How to Try Out Android Auto 7.9 Right Now

Android Auto updates are highly-anticipated releases, and this summer, there’s a very good reason why users out there are looking forward to every new version of the app.
This is the new-generation Android Auto 6 photos
Photo: Google
The new Android Auto UIThe new Android Auto UIThe new Android Auto UIThe new Android Auto UIThe new Android Auto UI
Earlier this year at its annual developer event, Google announced a massive overhaul referred to as Coolwalk. Based on a modern approach that’s more or less inspired by the Apple CarPlay dashboard, Coolwalk divides the user interface into several cards, essentially making it possible to run multiple apps side by side, even on smaller displays.

Just like on the CarPlay dashboard, the focus is on the navigation experience, so apps like Google Maps and Waze will receive the largest card. The smaller ones will be used for additional controls, such as music apps, phone calls, and exclusive to Android Auto, weather information.

As a result, Android Auto updates are received with much enthusiasm by users out there, and the recently released 7.9 beta makes no exception.

Before anything, it’s essential to keep in mind this is just a beta for the time being. In other words, it’s supposed to be used exclusively for testing, as it gives users the opportunity of looking for bugs and reporting them to Google in a timely manner before the public version is finalized.

Then, if you’re specifically interested in trying out Coolwalk today, Android Auto 7.9 doesn’t include it by default. We’ve known for a while that the underlying code for this major overhaul is there, but Google doesn’t seem to be ready to roll it out just yet.

The new Android Auto UI
Photo: Google
Given it’s available exclusively for testers, you’ll have to download and install Android Auto 7.9 manually on your device. In other words, you need to get the stand-alone APK installer and deploy it on the Android smartphone you connect to the head unit in your car.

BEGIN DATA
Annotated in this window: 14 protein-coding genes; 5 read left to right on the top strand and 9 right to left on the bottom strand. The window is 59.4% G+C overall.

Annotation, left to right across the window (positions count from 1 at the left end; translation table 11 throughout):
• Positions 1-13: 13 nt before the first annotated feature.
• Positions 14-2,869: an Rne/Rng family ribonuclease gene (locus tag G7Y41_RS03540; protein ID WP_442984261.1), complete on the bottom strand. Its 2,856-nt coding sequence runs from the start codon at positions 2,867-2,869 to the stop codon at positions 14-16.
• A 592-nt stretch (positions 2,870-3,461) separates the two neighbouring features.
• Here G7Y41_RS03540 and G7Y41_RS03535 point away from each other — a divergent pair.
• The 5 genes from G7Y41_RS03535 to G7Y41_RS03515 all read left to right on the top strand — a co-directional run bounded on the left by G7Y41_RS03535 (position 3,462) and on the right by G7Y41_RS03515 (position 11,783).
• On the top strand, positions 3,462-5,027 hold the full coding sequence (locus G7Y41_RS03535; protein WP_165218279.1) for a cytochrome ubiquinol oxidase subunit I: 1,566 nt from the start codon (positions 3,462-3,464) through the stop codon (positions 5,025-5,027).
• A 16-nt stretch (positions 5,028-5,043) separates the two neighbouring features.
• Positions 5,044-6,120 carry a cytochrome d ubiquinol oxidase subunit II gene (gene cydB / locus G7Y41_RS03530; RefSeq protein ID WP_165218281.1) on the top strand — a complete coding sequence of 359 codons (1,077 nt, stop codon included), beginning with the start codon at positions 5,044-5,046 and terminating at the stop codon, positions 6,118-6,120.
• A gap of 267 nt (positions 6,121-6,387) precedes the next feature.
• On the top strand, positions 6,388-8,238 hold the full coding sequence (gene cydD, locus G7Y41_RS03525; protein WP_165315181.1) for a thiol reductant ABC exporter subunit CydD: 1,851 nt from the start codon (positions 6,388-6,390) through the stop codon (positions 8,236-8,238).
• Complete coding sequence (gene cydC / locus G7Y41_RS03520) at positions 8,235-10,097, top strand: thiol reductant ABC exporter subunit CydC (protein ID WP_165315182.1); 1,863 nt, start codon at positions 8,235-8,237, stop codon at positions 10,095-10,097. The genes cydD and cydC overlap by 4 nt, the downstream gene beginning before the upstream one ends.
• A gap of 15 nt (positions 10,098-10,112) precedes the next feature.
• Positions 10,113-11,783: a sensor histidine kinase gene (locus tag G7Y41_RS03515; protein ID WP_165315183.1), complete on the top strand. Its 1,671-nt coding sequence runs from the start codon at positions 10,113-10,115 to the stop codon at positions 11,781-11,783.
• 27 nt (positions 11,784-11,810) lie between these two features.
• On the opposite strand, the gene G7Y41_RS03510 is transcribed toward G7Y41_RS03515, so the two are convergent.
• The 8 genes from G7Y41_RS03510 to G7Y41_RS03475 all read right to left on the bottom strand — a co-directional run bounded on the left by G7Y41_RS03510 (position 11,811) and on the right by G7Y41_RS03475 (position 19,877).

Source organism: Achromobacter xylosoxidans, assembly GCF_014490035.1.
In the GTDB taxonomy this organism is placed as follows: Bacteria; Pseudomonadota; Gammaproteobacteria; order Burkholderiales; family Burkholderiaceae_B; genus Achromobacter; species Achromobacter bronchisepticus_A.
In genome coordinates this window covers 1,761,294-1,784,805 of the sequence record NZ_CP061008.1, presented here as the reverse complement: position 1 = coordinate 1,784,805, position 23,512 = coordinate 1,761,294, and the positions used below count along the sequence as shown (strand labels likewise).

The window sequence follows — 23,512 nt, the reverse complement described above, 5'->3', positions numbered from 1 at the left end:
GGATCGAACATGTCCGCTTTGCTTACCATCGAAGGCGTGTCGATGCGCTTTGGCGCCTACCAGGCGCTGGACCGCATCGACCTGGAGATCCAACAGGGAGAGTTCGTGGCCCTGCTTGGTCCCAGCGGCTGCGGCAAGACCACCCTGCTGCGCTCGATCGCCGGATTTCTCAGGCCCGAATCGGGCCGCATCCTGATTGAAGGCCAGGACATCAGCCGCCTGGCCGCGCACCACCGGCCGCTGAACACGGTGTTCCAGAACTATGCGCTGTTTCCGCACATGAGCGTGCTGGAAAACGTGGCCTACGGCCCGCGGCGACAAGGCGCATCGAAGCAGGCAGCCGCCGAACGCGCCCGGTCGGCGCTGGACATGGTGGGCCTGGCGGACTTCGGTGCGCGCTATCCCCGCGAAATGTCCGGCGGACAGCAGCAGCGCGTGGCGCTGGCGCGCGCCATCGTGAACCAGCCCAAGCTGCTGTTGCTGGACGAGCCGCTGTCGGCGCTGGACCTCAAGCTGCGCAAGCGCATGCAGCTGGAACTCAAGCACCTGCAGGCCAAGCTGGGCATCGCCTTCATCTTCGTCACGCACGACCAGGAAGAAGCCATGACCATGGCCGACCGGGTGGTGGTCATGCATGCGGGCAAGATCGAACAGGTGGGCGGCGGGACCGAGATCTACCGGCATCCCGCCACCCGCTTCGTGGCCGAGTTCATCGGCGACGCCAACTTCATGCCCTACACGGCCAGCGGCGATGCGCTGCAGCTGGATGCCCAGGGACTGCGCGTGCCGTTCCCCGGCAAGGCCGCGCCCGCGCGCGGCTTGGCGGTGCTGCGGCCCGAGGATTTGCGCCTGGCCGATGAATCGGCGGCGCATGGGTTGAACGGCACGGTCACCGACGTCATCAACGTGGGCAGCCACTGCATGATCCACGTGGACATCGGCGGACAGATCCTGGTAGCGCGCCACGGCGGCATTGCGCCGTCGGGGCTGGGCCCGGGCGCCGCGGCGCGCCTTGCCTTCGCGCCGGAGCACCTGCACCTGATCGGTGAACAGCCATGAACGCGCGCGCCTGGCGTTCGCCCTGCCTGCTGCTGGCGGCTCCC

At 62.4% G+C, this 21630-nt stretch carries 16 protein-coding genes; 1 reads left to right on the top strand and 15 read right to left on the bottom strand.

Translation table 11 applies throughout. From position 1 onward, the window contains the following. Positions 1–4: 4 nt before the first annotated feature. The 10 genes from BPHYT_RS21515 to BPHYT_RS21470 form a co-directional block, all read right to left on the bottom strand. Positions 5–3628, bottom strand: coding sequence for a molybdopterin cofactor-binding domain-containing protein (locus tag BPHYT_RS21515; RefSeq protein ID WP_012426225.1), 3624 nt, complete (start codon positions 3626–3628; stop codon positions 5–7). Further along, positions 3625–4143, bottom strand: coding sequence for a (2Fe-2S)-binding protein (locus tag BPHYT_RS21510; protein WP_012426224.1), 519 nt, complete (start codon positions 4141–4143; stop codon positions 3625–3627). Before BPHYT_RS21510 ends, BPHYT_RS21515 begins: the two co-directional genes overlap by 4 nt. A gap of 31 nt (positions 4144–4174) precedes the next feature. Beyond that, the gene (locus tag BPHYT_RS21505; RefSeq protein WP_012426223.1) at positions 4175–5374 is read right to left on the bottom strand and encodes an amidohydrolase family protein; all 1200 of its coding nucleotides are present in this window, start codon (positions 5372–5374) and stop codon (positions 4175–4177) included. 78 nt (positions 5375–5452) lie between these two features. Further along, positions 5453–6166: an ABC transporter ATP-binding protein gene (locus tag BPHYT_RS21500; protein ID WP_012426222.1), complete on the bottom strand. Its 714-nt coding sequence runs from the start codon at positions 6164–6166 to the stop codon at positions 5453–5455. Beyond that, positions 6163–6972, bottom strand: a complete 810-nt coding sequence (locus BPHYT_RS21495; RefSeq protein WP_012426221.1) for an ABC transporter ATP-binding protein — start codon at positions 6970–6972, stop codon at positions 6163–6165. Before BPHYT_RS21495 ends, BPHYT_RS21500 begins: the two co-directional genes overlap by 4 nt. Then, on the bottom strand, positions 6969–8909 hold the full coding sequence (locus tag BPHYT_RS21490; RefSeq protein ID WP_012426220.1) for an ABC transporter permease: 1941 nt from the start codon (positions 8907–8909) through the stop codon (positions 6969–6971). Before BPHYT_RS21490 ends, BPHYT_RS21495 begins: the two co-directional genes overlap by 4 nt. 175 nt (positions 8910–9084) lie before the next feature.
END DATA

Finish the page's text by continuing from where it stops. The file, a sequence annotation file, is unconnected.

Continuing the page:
This sounds complicated, but it really isn’t. At least, it’s not more difficult than installing a Windows application on your computer, as the APK packaging is pretty much the Android version of the MSI or EXE Windows installers.

The latest Android Auto 7.9 beta build can be found here, so head over to this page and download the stand-alone APK installer. Make sure you allow the download, as some browsers could warn you that you’re about to download an APK installer, and this could pose a threat to your device.

Then, once the APK installer is already on your device, all you need to do is to launch it – you should notice that your Android device once again warns of security risks, and more often than not, it’ll require special permissions to install an application with the APK file.

The new Android Auto UI
Photo: Google
As a result, you’ll have to grant these permissions – on Samsung devices, the warning that shows up on the screen also includes a shortcut to the menu option that allows you to install apps from unknown sources. This step is necessary because by default your device is configured to only allow the download and installation of apps from the Google Play Store.

The installation process itself shouldn’t take more than a few seconds, after which Android Auto 7.9 beta should be ready to launch. You don’t have to remove your previous Android Auto installation – as long as you always install a newer release, it’ll overwrite the previous version.

Android Auto 7.9 is believed to come with additional fixes and optimizations, but at the same time, there’s a chance you could also encounter a series of new glitches. In theory, these are the risks of running a beta application in the first place, as they are considered unfinished releases that are only supposed to pave the way for a smoothest production rollout to non-testing devices.
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About the author: Bogdan Popa
Bogdan Popa profile photo

Bogdan keeps an eye on how technology is taking over the car world. His long-term goals are buying an 18-wheeler because he needs more space for his kid’s toys, and convincing Google and Apple that Android Auto and CarPlay deserve at least as much attention as their phones.
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